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Atheists in the Pulpit by ALBERT MOHLER/8/29/2012, (why do we not see these people if they are on our pulpits?)
“It is hard to think of any other profession which it is so near to impossible to leave.” That is the judgment of Richard Dawkins, perhaps the world’s most famous living atheist, as he welcomes unbelieving pastors to join the Clergy Project, a group designed to help unbelieving pastors make their way out of the ministry.
He explains that the Clergy Project “exists to provide a safe haven, a forum where clergy who have lost their faith can meet each other, exchange views, swap problems, counsel each other. More precisely, they want to use the existence of unbelieving pastors to embarrass the church and weaken theism.
This past Sunday, The New York Times Magazine told the story of Jerry DeWitt, once a pastor in DeRidder, Louisiana and later the first “graduate” of the Clergy Project. He is now the executive director of a group known as Recovering from Religion, based in Kansas. DeWitt told the magazine of his struggle as an unbelieving pastor. “I remember thinking,” he said, “Who on this planet has any idea what I am going through?”
The magazine also told of Teresa MacBain, once a Methodist preacher in Tallahassee, Florida and now another trophy of the Clergy Project. MacBain first told just about everyone but her church of her atheism.
“I am currently an active pastor and I’m also an atheist,” she said. “I live a double life. I feel pretty good on Monday, but by Thursday — when Sunday’s right around the corner — I start having stomachaches, headaches, just knowing that I got to stand up and say things that I no longer believe in and portray myself in a way that’s totally false.”
Of course, she didn’t have to say such things at all. She could have resigned and spared herself and her church the hypocrisy. MacBain told NPR of her experience with mounting doubts, and then of her “eureka moment” when she realized, “I’m an atheist. … I don’t believe.”
On March 26, 2012, she stood before the American Atheists convention in Bethesda, Maryland and told the 1,500 attendees, “My name is Teresa. I’m a pastor currently serving a Methodist church — at least up to this point — and I am an atheist.” As NPR reported, the crowd hooted and clapped for more than a minute. MacBain presents herself as unnerved by the fact that her church fired her and did not appreciate her declaration of atheism behind their backs at a convention hundreds of miles away.
They spoke openly and in considerable detail about their unbelief, with the ministers explaining how they had abandoned any confidence in biblical Christianity.
Why didn’t they just resign? Most shockingly, some openly spoke of losing their salaries as the main concern. So much for intellectual honesty. Many liberal ministers hold to no supernatural beliefs, but they also tenaciously hold to their pulpits without admitting atheism.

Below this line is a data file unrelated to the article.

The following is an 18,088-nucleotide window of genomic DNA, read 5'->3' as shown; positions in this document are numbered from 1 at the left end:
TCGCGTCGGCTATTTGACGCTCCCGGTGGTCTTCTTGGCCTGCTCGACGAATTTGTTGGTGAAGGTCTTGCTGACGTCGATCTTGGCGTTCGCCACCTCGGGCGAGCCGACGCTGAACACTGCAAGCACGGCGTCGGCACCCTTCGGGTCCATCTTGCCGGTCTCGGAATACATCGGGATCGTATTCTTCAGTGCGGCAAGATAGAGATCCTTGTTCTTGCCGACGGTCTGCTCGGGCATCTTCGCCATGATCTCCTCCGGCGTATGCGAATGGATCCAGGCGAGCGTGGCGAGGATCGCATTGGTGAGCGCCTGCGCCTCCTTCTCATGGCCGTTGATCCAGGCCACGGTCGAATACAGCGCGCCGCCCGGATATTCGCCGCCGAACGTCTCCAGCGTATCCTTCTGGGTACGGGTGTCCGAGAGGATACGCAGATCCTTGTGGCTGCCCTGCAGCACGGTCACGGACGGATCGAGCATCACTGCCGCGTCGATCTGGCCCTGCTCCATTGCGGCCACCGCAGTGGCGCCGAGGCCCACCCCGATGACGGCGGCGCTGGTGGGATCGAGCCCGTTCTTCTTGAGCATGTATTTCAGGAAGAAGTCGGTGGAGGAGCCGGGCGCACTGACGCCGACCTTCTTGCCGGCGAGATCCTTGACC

The Clergy Project is a magnet for charlatans and cowards who, by their own admission, openly lie to their congregations, hide behind beliefs they do not hold, make common cause with atheists, and still retain their positions and salaries.
Ministers struggling honestly with doubts and struggles are in a different category altogether. Doubt will lead to one of two inevitable consequences. Faithful doubt leads to a deeper embrace of the truth, with doubt serving to point us into a deeper knowledge, trust, and understanding of the truth. Pernicious doubt leads to unfaithfulness, unbelief, skepticism, cynicism, and despair. Christians — ministers or otherwise — who are struggling with doubt, need to seek help from the faithful, not the faithless.
Christianity is being attacked by all sides. Maybe the true believers will not be fooled but what about the new Christians that are listening under one of these pastors? Emerging church leaders like Rob Bell have large followings. The virgin birth is being questioned as a myth. Along with the OT prophets. I see so many that profess to be believers but do not know the essentials/basics of Christianity. We have one leader in our church that constantly brings in books like the Shack and uses the Message Bible for his personal use. At this point, he has little influence that I can see, but for how long?
IMO our society is in the last days that is so well described in our Bibles. OT and NT. What can we personally do to warn anyone? I did and our last pastor ignored it. I know it must be hard for a pastor to talk to someone about their erroneous beliefs when he comes into a church with a members that was in good standing with the previous pastor and one that all of us love. I have been going to church so little lately because of health reasons that I am afraid my voice will not be heard. This new pastor seems solid in church beliefs. He is trying to build our church back after many left when we took months to find a new pastor.
What is the solution?